Craig Reynolds' Technobriefs
Apple gives Windows the boot: tech tongues
have been wagging since Apple released a public beta of Boot Camp a
pre-release feature of Mac OS 10.5 (Leopard) that will allow you to
dual boot your Intel-based Mac to Windows XP. (MS software definitely
NOT included -- BYOWXP.) The GUI of this "ALT reality" is pure
delicious Applesauce, I am confident that never before in the history
of computing has there been an easier way to re-partition a live disk.
Probably the main motivation for Boot Camp is to encourage
fence-sitting "switchers" who want to use Macs, but have a few Windows
apps they just can't do without. Virtual PC used to be the best bet,
but that became a victim of the move to Intel based Macs (but see
2.1 Beta). Certainly
there is no risk that Mac users will boot XP then forget to came back
There is a typically well-reasoned analysis
of Boot Camp and its implications at Daring Fireball. Back when
Intel-based Macs were first introduced, there was a lot of
speculation about whether the new OS X could be run on non-Apple
hardware. Boot Camp is definitely not that capability, but Cringely
suggests it might be down the road.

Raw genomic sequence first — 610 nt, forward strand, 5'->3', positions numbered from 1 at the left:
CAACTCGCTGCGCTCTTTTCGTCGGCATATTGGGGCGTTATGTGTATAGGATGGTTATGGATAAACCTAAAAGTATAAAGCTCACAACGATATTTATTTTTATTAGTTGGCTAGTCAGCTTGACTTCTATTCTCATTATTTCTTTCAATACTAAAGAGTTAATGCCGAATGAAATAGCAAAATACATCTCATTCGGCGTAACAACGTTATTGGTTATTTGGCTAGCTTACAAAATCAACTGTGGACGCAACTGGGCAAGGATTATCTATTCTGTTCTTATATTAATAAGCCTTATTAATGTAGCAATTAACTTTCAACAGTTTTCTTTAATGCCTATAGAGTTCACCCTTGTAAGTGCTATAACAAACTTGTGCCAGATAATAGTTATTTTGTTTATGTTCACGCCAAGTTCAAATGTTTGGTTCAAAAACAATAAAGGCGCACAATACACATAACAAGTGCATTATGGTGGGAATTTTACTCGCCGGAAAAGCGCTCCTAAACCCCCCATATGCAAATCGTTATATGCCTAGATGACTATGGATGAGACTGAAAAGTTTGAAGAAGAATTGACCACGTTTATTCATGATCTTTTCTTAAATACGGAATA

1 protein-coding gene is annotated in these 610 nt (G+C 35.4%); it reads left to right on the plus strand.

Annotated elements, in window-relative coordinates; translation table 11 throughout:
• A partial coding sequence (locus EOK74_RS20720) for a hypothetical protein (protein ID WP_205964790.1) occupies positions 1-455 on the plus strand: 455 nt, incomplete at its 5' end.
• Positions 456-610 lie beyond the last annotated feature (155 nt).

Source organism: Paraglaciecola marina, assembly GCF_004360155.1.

The X-ray observatory never blinks: This
struck me as such a very clever idea: normally telescopes alternate
between observation and "slewing" into position for the next
observation. These two states are mutually exclusive and in fact the
instrument is traditionally shuttered during the slew to protect the
optics. But operators of the space-based XMM-Newton X-ray observatory
realized that keeping the shutter open and recording the data during
slew allowed them free sky survey time. This lets them find dynamic
phenomena that might otherwise be missed: Telescope
profits from 'downtime'.
Canonical MIT/Caltech hack: MIT likes to
has a friendly rivalry with its Cambridge
neighbor Harvard, while Harvard mostly ignores MIT. Similarly MIT
is generally ignored by what it considers its west coast "rival"
Caltech. MIT also has a rich history of hacks.
So it must have made the MIT geeks' hearts swell with pride to
be the target
of several hacks by Caltech in 2005.
Finally, some "respect"! Now MIT hackers (aka the Howe Et Ser Moving
Company) have pulled off a 3000
miles transplant of Caltech's 130-year-old 2-ton Fleming cannon
and here). The big gun appeared Thursday morning, just in time for the
start of Campus
Preview Weekend. Note the exquisite workmanship
on the "brass rat"
(the MIT class ring) that adorns the barrel.
Technobits: Whistle-Blower Outs NSA Spy Room --- Seeking changes to the DMCA --- openDRM: not quite as odious as proprietary DRM --- from Mr. PGP, really secure VoIP: A Pretty Good Way to Foil the NSA --- Intellectual Property Run Amok --- Firefox breaks 10 percent, Safari comes in third --- MIT Researchers Build Tiny Batteries With Viruses --- Arctic fossils mark move to land --- spicy chemotherapy --- How Islamic inventors changed the world.
The Top 17 Signs Your Mom Is Actually Your Dad